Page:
“It takes careful planning.”
The new shiny voice went on. “Five thousand will do it.”
“I don’t have five hundred!”
“What the hell do you do with your money?”
“And what about yours, Agnes?” What about your husband and daughter? Do you have any insurance for them or do you trust your luck, like Dad did? Or do you have a son who’s a doctor who they don’t know about?”
“Don’t get nasty, Ralphie. George is still working. I don’t have to worry about him. I’m warning you…!”
“Or you’ll do what?”
“You— you and your roommate!”
“Me and my roommate what?” Agnes didn’t know that Chuck had been gone for four years.
Ralph remembered his fights with his family always came down to something like this—some innuendo or half statement he was supposed to carry the rest of the way—so that he’d been forced to pay his mother and father a hundred dollars a month for years to keep them quiet—to keep them from bothering Chuck—and forcing him never to be able to tell Agnes what a stinking bad, big sister she was.
And Ralph blamed them for his never having any money—because they would want it. Any savings would mean a fight. He couldn’t have money and just tell them “No,” because he’d feel too vulnerable as a queer. It was easier to say, “I don’t have it.” But he knew he’d have to learn to say “No,” or he’d find himself trapped in a net of yesses and sures and okays, with no way to escape except by taking another bottle of sleeping pills.
Talking to Agnes he felt a bone-hollowing loneliness. He looked down at a stack of books he had checked out of the hospital’s library. For years when there was no one to talk to, he lived with books. They were his mother, father, sister, friends—but Jeff showed him there could be so much more. He caught himself almost crying.
Ralph’s father and mother tried to take everything away from him. They’d been American nomads—with their midnight elopements from landlords who kept Ralph’s books hostage in hotel basements, never to be recovered. Ralph brooded over how many other families in moving-crazy America drifted from city to city with stuttering jobs and incomes. He wondered how many other men his age could never remember a home—not even a kitchen-heated tenement. He could see himself, age nine or ten, sitting in big chairs in hotel lobbies, reading—because his father and mother were upstairs “busy for awhile.” But they had taught him how to fight in a silent sneaky way. He had to battle to stay in school. His father wouldn’t have minded if Ralph had dropped out of school to get a job and “contribute to the house.”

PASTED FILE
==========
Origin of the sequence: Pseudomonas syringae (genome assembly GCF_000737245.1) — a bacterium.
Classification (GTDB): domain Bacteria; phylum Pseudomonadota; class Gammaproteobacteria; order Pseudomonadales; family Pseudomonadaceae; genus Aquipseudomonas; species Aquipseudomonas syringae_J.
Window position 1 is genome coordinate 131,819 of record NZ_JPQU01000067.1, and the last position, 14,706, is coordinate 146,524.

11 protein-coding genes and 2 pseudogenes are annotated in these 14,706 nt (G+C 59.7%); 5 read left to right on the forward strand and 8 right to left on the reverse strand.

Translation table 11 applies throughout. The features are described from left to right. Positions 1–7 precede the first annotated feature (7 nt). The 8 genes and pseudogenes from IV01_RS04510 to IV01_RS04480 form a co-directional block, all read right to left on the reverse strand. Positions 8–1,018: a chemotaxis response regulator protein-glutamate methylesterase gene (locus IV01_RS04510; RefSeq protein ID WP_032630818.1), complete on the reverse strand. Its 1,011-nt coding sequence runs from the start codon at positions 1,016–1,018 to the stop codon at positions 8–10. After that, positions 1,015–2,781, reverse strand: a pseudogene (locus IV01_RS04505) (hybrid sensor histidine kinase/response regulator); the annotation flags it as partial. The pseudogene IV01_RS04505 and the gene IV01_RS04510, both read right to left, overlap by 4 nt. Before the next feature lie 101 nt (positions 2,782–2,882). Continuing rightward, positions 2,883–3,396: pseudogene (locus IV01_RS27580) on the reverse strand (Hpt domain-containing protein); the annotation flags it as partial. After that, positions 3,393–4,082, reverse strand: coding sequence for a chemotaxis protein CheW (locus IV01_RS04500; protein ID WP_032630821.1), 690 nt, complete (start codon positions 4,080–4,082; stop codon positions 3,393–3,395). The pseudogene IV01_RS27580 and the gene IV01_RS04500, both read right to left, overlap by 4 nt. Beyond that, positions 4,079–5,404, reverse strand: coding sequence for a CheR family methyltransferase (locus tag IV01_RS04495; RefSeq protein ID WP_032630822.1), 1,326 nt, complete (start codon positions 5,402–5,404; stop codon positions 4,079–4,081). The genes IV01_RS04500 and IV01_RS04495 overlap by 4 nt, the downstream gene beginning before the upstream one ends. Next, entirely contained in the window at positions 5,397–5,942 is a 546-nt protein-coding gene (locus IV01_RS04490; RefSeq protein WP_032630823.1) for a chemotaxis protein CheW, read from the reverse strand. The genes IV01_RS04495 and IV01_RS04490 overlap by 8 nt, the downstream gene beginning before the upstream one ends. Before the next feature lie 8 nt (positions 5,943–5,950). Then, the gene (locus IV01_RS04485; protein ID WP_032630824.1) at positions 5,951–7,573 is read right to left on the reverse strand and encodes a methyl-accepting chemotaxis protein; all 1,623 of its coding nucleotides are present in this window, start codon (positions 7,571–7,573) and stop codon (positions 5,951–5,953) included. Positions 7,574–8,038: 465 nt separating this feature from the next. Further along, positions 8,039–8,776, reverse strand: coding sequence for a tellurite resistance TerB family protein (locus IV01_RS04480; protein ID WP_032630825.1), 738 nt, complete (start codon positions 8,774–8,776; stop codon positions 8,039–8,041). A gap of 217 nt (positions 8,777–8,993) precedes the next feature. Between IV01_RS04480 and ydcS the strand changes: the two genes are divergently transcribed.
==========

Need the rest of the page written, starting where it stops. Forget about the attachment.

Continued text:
So he fought and stayed in school—despite his father’s demeaning smiles, his mother’s angry, nagging eyes, Chuck’s putdowns—because his medical-student-lover was poor and he didn’t want Ralph to ever feel good enough to leave him.
“So, will you be here tomorrow?” Agnes asked.
“You have to—it’s your duty!”
“Right now it’s my duty to stay alive! I told you I almost died, you bitch!”
Ralph thought of the parents who depended on him—he had a responsibility to them. They were mostly simple, trusting people who could never understand the complications of his life—but who knew if they were sick, he usually made them well. Some of Ralph’s patients had died when he had left New York because they refused to go to anyone else. The doctor who took over his practice told him. And though he’d always considered himself dispensable, always thought if he wasn’t around there would be some other doctor to take his place, there were certain patients who wouldn’t go to anyone else. He had saved lives because he was somewhere at the right time and did the right thing—if he hadn’t been there, those people would have died—and death is the only real endpoint in life that can’t be apologised for or corrected—no matter what anyone straight, gay or “family” yelled. He realized that his keeping alive meant that probably at least a few other people would live, instead of die. But if he gave in anyone longer to what he wasn’t himself, he wouldn’t want to live.
After the long pause on the phone…softly…hurt…”Ralphie—you don’t have to use dirty language.”
“You don’t understand any other way—and even then you don’t understand! Mother won’t have anything to do with me unless I give her my whole life—and father wants money—any money—from anyone—that’s Mom and Dad! God—you people make me angry!”
“If I were you, I’d come running and pray to God and your parents for forgiveness.…I can’t keep driving Mom around…she screams for her darling Ralphie!”
“Agnes—I won’t be there at all! You’ve convinced me. Thanks! The faster I forget all of you and the rotten life I had with you, the better. I’d only give Mother a heart attack—or get blamed for one anyway.”
“You have to come!”
“I’m hanging up. Tell Dad good luck!”
“How can you be such a bastard?”
“Maybe I am a bastard! Maybe that’s why the three of you are so different from me. I was born by accident—Mother told me a hundred times. Doesn’t that make me a legitimate bastard?”
“But we always treated you like one of us!”
“No you didn’t. I was a pain in the ass to all of you—then a pain in the ass who was a doctor who could do the things a doctor does. I was never a son or a brother!”
Ralph slammed down the phone, furious and guilty and lonely and for an instant, he wanted to try to ram his body through the tenth-story, wire-reinforced window.